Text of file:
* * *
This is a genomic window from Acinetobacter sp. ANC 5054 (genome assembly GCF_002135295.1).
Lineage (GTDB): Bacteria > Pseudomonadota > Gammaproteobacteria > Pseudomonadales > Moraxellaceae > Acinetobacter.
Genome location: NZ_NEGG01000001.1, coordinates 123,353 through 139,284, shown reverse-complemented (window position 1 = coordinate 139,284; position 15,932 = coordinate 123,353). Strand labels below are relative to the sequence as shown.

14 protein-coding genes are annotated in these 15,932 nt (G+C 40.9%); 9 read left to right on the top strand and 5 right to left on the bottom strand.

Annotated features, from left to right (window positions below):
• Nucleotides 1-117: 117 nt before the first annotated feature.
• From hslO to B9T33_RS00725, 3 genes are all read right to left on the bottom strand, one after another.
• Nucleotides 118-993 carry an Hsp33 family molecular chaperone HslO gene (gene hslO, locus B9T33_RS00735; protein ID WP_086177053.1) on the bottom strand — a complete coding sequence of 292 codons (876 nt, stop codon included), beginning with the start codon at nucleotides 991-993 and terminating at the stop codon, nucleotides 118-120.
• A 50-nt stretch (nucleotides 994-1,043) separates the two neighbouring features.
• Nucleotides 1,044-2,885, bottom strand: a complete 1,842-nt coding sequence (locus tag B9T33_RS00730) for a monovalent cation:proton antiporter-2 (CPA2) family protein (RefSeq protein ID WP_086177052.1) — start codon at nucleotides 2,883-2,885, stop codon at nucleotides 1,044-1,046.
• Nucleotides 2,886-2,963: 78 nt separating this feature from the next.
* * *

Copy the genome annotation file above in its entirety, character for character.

This is a genomic window from Acinetobacter sp. ANC 5054 (genome assembly GCF_002135295.1).
Lineage (GTDB): Bacteria > Pseudomonadota > Gammaproteobacteria > Pseudomonadales > Moraxellaceae > Acinetobacter.
Genome location: NZ_NEGG01000001.1, coordinates 123,353 through 139,284, shown reverse-complemented (window position 1 = coordinate 139,284; position 15,932 = coordinate 123,353). Strand labels below are relative to the sequence as shown.

14 protein-coding genes are annotated in these 15,932 nt (G+C 40.9%); 9 read left to right on the top strand and 5 right to left on the bottom strand.

Annotated features, from left to right (window positions below):
• Nucleotides 1-117: 117 nt before the first annotated feature.
• From hslO to B9T33_RS00725, 3 genes are all read right to left on the bottom strand, one after another.
• Nucleotides 118-993 carry an Hsp33 family molecular chaperone HslO gene (gene hslO, locus B9T33_RS00735; protein ID WP_086177053.1) on the bottom strand — a complete coding sequence of 292 codons (876 nt, stop codon included), beginning with the start codon at nucleotides 991-993 and terminating at the stop codon, nucleotides 118-120.
• A 50-nt stretch (nucleotides 994-1,043) separates the two neighbouring features.
• Nucleotides 1,044-2,885, bottom strand: a complete 1,842-nt coding sequence (locus tag B9T33_RS00730) for a monovalent cation:proton antiporter-2 (CPA2) family protein (RefSeq protein ID WP_086177052.1) — start codon at nucleotides 2,883-2,885, stop codon at nucleotides 1,044-1,046.
• Nucleotides 2,886-2,963: 78 nt separating this feature from the next.